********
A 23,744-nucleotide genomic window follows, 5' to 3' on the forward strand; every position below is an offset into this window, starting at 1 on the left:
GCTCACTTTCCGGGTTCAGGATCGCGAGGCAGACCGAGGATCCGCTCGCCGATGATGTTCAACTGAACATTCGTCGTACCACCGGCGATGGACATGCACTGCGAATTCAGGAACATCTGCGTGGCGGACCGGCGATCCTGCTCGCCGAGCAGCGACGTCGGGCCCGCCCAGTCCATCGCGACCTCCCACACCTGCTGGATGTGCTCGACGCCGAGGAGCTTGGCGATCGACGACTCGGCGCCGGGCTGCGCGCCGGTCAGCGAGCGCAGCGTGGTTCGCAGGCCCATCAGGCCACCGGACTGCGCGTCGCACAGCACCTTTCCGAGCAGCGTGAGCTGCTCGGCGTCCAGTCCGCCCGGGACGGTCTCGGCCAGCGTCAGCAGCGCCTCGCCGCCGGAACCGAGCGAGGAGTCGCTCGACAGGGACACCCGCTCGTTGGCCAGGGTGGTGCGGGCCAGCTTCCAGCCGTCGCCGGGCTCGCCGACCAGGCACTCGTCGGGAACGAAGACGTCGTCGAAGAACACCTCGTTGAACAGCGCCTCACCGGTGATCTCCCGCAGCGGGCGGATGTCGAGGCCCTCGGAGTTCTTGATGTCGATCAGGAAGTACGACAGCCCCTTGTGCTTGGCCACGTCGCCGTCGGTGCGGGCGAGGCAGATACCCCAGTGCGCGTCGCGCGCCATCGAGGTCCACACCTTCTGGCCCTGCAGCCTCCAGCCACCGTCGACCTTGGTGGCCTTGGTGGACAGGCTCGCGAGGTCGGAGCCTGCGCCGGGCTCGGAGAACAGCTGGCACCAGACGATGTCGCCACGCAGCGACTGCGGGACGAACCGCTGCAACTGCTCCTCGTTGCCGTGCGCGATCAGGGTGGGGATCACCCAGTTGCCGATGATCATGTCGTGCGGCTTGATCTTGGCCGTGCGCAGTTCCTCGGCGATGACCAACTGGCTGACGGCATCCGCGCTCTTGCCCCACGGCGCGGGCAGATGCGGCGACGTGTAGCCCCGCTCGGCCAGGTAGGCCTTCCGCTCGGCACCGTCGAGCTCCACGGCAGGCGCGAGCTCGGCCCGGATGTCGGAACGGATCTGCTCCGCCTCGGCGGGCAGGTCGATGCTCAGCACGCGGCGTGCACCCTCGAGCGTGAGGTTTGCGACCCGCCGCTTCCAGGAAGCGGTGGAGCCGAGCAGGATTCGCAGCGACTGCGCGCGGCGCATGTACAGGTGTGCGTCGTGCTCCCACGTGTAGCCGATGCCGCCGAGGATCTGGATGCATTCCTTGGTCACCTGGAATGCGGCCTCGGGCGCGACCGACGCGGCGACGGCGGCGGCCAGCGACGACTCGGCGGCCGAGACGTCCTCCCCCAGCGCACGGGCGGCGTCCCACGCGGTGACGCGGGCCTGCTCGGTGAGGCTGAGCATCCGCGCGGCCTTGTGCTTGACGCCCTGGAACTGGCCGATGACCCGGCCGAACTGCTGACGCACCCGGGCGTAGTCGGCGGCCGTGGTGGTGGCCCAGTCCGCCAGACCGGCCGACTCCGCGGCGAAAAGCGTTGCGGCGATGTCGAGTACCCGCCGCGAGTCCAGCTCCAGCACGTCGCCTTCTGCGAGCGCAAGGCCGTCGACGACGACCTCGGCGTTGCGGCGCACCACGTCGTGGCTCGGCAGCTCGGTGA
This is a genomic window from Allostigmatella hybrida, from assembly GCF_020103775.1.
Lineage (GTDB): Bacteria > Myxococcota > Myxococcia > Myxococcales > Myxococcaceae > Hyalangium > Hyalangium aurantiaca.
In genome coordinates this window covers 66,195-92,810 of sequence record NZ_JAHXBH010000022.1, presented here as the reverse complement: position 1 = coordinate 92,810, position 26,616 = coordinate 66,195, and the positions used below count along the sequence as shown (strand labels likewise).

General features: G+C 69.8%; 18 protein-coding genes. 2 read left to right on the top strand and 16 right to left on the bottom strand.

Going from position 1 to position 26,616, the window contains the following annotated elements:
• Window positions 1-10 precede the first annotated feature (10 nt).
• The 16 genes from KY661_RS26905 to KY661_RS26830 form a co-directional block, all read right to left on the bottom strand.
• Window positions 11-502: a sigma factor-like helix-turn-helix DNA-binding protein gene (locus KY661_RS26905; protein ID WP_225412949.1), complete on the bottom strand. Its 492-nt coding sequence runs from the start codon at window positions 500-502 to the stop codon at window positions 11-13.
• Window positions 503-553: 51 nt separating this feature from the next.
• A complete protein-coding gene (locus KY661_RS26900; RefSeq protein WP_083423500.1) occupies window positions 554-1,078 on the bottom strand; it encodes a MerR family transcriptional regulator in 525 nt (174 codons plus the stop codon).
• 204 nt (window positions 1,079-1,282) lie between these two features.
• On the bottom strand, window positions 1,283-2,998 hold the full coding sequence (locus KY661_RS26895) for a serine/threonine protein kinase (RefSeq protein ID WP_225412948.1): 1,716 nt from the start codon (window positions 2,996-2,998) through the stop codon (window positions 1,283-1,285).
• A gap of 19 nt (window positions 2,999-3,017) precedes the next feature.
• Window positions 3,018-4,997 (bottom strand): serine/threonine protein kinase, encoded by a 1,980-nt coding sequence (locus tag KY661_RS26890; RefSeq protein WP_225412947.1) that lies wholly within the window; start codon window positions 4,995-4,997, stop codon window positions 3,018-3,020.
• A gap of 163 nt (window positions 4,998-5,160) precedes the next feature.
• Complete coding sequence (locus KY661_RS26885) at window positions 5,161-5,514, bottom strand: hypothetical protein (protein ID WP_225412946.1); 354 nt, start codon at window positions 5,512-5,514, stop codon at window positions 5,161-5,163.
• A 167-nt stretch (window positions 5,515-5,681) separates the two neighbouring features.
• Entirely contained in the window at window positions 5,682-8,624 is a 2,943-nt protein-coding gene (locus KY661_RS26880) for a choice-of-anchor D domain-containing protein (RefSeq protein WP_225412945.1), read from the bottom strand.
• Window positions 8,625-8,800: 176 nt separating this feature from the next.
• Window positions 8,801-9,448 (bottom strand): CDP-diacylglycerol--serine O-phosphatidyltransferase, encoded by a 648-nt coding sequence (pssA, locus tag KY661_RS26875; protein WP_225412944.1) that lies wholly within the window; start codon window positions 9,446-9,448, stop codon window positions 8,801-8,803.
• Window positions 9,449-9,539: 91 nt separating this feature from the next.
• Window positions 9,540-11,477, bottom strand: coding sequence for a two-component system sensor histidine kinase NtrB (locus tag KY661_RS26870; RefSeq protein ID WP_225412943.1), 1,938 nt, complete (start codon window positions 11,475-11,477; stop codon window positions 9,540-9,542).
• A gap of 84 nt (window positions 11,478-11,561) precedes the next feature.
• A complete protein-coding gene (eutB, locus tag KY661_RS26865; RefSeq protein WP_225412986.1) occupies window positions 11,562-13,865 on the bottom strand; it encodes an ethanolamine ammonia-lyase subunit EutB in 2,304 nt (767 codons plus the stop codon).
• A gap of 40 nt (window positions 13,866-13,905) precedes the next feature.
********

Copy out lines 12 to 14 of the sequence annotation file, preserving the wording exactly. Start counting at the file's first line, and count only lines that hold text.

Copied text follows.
• A complete protein-coding gene (locus KY661_RS26900; RefSeq protein WP_083423500.1) occupies window positions 554-1,078 on the bottom strand; it encodes a MerR family transcriptional regulator in 525 nt (174 codons plus the stop codon).
• 204 nt (window positions 1,079-1,282) lie between these two features.
• On the bottom strand, window positions 1,283-2,998 hold the full coding sequence (locus KY661_RS26895) for a serine/threonine protein kinase (RefSeq protein ID WP_225412948.1): 1,716 nt from the start codon (window positions 2,996-2,998) through the stop codon (window positions 1,283-1,285).